Anti-viral medications are an important second line of defense to treat the flu in persons at highest risk of developing more severe illness. Anti-viral medications can make flu illness shorter and reduce the risk of ending up in the hospital or dying from influenza. Antivirals work best if started as soon as, or within 48 hours of when symptoms begin, so it is important to contact your health care provider if you develop symptoms of influenza. Flu symptoms may include fever, headache, tiredness, cough, sore throat, nasal congestion, and body aches. Illness typically lasts two to seven days.

The flu is a respiratory illness caused by viruses. The flu comes on suddenly and may cause severe illness or even death in people such as the very young or very old, or those who have underlying health conditions. Both the current influenza deaths in Iowa occurred in individuals with underlying health conditions.

The “stomach bug” which causes diarrhea and vomiting is not caused by the influenza virus but usually by norovirus; thus, the flu vaccine will not protect you against this illness. Influenza is not a ‘reportable disease’ in Iowa, which means doctors are not required to notify IDPH each time a patient tests positive for influenza; however, IDPH conducts year-round influenza surveillance through the Iowa Influenza Surveillance Network. This surveillance indicates what types of influenza viruses are circulating and how widespread influenza illness is. For more information about where and what kind of influenza is in Iowa, go to https://idph.iowa.gov/influenza/reports.

Contact your health care provider or local health department to find out where the vaccine is available in your community or use the Flu Vaccine Finder at www.flu.gov/.

Iowa DOT expands Highway Helper program to Council Bluffs, Iowa City, and Cedar Rapids

News

November 16th, 2015 by Ric Hanson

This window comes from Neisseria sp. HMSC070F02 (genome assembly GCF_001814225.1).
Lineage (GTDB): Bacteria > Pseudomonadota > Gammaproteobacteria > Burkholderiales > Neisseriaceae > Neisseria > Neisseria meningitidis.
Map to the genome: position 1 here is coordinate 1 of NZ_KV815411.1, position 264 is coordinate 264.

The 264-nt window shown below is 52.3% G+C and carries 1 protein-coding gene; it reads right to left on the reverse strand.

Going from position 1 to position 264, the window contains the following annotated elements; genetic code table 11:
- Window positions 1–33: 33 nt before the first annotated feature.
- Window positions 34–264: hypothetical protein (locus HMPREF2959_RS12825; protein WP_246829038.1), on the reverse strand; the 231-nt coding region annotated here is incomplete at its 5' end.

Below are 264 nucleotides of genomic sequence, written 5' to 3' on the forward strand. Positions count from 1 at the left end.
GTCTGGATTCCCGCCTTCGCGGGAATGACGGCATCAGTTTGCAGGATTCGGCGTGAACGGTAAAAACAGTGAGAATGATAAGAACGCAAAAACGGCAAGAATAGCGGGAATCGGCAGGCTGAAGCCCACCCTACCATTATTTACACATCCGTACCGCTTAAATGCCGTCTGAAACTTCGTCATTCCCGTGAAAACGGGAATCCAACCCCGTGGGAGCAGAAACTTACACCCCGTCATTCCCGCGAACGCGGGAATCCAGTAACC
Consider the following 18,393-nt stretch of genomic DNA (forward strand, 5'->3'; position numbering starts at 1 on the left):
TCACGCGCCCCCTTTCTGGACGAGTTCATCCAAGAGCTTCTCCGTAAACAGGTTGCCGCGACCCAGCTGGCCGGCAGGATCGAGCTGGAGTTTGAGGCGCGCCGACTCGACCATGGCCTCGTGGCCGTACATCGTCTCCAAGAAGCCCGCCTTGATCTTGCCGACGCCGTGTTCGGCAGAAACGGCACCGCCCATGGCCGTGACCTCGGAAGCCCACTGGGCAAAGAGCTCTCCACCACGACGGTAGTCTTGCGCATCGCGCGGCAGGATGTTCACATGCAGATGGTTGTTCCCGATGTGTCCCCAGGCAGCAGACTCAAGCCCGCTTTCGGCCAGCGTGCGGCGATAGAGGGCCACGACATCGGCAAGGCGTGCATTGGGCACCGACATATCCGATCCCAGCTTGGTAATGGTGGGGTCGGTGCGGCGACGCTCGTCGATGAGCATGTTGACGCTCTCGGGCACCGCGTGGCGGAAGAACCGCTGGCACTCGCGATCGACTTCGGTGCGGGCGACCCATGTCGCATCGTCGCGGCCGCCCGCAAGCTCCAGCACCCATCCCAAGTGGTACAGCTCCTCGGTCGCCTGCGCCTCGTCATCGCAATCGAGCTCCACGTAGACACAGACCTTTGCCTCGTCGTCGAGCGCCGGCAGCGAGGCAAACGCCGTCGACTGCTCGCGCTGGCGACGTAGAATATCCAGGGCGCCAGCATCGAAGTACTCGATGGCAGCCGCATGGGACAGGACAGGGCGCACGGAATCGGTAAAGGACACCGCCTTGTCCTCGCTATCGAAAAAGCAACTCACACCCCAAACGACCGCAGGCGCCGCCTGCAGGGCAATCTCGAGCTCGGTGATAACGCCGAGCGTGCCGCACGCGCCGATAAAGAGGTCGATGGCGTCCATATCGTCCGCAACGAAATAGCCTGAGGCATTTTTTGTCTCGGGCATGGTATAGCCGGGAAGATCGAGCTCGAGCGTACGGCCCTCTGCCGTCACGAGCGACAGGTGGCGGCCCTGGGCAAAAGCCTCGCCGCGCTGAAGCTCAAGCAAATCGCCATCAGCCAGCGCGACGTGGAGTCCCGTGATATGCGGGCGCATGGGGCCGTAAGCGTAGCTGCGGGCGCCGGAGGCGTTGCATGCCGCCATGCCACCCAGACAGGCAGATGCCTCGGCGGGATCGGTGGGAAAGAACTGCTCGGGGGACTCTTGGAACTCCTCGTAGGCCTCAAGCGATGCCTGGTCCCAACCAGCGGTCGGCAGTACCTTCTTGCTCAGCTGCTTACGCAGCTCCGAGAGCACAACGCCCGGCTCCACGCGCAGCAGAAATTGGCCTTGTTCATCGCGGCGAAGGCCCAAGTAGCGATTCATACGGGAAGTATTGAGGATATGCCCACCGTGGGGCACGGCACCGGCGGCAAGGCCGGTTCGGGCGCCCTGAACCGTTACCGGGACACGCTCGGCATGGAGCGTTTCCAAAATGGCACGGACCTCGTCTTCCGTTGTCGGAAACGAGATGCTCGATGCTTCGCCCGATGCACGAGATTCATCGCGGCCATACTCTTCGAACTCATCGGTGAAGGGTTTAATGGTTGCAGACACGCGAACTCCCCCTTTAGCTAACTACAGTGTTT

The Iowa Department of Transportation is expanding its “Highway Helper” program. Scott Marler, director of the DOT’s Office of Traffic Operations, says two safety patrol trucks have been in operation in Des Moines. Four more trucks were added in metro areas of eastern and western Iowa today (Monday). “We’re expanding the program into the Iowa City-Cedar Rapids metro area, as well as the Council Bluffs metro area,” Marler said. “So, we’re putting two trucks in Iowa City-Cedar Rapids and two trucks in Council Bluffs.”

Iowa DOT Hwy Helper truck

Iowa DOT Hwy Helper truck

The Highway Helper vehicles assist motorists with flat tires, jump starts, fuel, and transports free of charge. Marler says the ultimate goal is to improve highway safety. “It really is about keeping traffic moving because we know that traffic backups can lead to very dangerous conditions,” Marler said.

The two trucks added in eastern Iowa will mostly operate on I-80 through Iowa City and I-380 between Iowa City and Cedar Rapids. “For the Council Bluffs area, we’ll mostly be focused on Interstates 29 and 80,” Marler said. The patrol vehicles will be in operation on weekdays between 6 a.m. and 7 p.m. and during select high-traffic holidays, according to Marler.

(Radio Iowa)

(Podcast) KJAN 8-a.m. News, 11/16/2015

News, Podcasts

November 16th, 2015 by Ric Hanson

More area and State news from KJAN News Director Ric Hanson. Delayed post due to internet issues

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(Podcast) KJAN Morning News & funeral report, 11/16/2015

News, Podcasts

November 16th, 2015 by Ric Hanson

(Delayed post due to internet issues)

The area’s top news at 7:06-a.m., w/KJAN News Director Ric Hanson

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School District Dissolving – Farragut

News

November 16th, 2015 by Ric Hanson

The Farragut Community School District will have to find a new superintendent if it manages to survive this week’s State Board of Education meeting. The Board is expected to act Wednesday on a proposal to dissolve the district. A report given to the state board in October indicated that enrollment is down 28 students from last year’s 167 students. The district has also exceeded its spending authority.

Superintendent Tom Hinrichs has told state and local boards that he’s leaving at the end of the school year. The Daily NonPareil reports that Hinrichs says his decision to leave is being made for personal and family reasons, citing his 75-mile commute from west Omaha.